The Discovery of a powerful Black Hole Hurricane

Do black holes munch on other black holes and galaxies? Image: Shutterstock

Twenty-eight thousand light years away from Earth, towards the centre of the Milky Way, an unexpectedly mighty hurricane blows around a tiny black hole.

It is the strongest wind ever observed by astronomers, and a great surprise because these ‘pushed-off’ particles exceed the speed of 30 million km/h, nearly three per cent of the speed of light. This black hole is part of a binary system where a sun-like star and black hole revolve around each other.

IGR J17091-3624 is the name of this tiny but powerful cosmic phenomenon. It has been formed by an end-of-life-cycle explosion and a left-over-mass contraction of a star. Its wind force reaches the level of super massive black holes that absorbed millions or even billions of comparable sun masses. Therefore, this observation came as a fairly big surprise to all scientists — and it was not the only one. Up to 95 per cent of the matter in the accretion disc around IGR J17091 is blown away by this ‘hurricane’.

The popular belief of all-consuming black holes needs to be revisited. Some scientists still speculate about the rotational geometry of magnetic fields and the mass consumption rate of IGR J17091 that may cause its unexpected behaviour; but it can be explained by the functional exchange of physical parameters and leads to the models of a cosmic super symmetry of energies — including stagnation and opposing acceleration aspects of space-time parameters. Scientists around the globe work on different concepts, hoping to derive a Grand Unified Theory (GUT), a theory of everything.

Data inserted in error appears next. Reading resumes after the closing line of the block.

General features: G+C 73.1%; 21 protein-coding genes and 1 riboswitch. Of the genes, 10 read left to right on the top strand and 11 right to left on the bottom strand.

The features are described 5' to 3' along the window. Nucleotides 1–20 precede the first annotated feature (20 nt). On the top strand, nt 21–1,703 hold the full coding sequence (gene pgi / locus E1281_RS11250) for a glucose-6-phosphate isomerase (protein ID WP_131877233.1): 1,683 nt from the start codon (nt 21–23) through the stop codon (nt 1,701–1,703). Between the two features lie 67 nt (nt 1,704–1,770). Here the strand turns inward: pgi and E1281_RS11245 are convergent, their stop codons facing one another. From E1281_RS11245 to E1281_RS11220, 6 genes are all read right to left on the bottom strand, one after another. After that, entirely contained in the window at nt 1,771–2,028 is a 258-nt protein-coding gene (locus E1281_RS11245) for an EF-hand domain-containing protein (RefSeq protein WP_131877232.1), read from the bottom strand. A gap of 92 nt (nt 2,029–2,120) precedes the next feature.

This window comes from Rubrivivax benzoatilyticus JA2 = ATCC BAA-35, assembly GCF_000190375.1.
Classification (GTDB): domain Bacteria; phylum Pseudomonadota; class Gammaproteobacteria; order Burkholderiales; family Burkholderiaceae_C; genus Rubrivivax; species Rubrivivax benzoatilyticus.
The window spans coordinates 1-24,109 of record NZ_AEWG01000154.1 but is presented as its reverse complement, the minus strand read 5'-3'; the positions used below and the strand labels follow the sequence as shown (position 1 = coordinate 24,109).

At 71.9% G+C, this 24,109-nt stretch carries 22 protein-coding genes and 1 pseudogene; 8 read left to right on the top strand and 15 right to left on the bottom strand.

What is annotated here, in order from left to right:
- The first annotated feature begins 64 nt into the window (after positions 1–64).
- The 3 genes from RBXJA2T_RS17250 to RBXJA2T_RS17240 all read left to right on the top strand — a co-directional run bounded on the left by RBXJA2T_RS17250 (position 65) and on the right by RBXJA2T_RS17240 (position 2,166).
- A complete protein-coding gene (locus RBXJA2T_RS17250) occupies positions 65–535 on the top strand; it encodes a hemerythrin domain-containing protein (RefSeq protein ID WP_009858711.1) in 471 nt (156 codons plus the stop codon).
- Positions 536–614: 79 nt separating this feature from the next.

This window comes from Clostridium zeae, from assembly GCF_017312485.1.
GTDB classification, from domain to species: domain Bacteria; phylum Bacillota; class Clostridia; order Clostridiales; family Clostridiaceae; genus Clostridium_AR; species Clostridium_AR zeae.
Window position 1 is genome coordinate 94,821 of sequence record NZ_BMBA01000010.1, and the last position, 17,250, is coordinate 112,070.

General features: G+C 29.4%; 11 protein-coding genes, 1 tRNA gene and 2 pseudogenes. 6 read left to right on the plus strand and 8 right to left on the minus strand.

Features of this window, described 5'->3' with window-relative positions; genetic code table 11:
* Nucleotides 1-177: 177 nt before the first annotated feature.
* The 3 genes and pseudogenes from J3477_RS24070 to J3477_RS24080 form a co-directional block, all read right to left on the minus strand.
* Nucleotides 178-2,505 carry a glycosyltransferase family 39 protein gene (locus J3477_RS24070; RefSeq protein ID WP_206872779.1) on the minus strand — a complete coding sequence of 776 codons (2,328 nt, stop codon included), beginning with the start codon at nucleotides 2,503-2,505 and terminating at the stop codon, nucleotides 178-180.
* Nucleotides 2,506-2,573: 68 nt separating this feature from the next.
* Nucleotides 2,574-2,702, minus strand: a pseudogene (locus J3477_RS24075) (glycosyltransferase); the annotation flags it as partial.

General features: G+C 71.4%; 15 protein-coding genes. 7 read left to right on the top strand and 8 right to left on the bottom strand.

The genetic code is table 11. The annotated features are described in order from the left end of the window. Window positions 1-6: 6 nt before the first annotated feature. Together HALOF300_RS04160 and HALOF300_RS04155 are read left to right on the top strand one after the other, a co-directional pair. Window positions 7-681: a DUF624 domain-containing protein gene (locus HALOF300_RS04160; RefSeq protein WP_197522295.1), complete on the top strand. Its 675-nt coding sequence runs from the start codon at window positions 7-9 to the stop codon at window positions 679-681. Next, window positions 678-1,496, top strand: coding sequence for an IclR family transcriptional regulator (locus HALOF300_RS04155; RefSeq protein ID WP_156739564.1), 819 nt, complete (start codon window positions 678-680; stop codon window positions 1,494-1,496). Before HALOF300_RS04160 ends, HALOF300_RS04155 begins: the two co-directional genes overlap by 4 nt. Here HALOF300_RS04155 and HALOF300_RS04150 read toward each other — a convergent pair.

Symmetry and rotational features shape our nature in nearly all its aspects: revolving electrons with quantum physical probabilities of whereabouts around their atomic nuclei, planets around their suns and planet systems around the core of their galaxies. The incredibly favourable incidence angle of the Mars-sized planet Theia, colliding with Pre-Earth in its early period, is supposed to have significantly supported the formation of our comparatively big moon and Earth’s stable axial tilt. Complex life forms, like us humans, most probably would not exist without this cosmic disaster, causing the orbits of these two celestial bodies around each other in the habitable zone around our sun. Their distance increases slowly but continuously because of the ocean tide.  Rotation is one basic principle in our universe, and mathematicians and economists even introduced calculable rotational principles in their assessment of economic stability, evaluating the circulation of goods, money and many other aspects of society interaction.

Rotational aspects of Einstein’s space-time with functional exchange of physical parameters and rotational features of energies complete the picture. We could take a very thin but long glass tube, representing one dimension of three-dimensional space around us, and then look at it with one eye. Then we turn this tube around. Once the full length of this tube is visible we can further turn it in a way that only one or the other end remains detectable. The length of the entire tube disappears because it turns into the focus axis of this eye, seemingly hiding in one dimension of our three dimensions of space. Remembering now that during Einstein’s era time got equal rights as any length of three-dimensional space, we should be able to turn the length of the tube somehow into the direction of a straight or even curved time axis instead of rotating it just into another direction in space. Relative speed in space exactly generates such an effect and any huge aggregation of matter as well. Meanwhile, it is not just a theoretical assumption, but a scientifically proven fact. Supersymmetry models turn such ‘glass tube dimensions’ and energy set-ups into alternative and opposing directions, or roll dimensions up and out. One of these geometric solutions, describing the magnetic fields, is supposed to reveal the mystery of the tiny black hole IGR J17091.

All feasible solutions are suspected of forming and driving the universe, possibly explaining many more facets of our existence, including the dominating presence of dark energy and dark matter.  — By Henryk Frystacki

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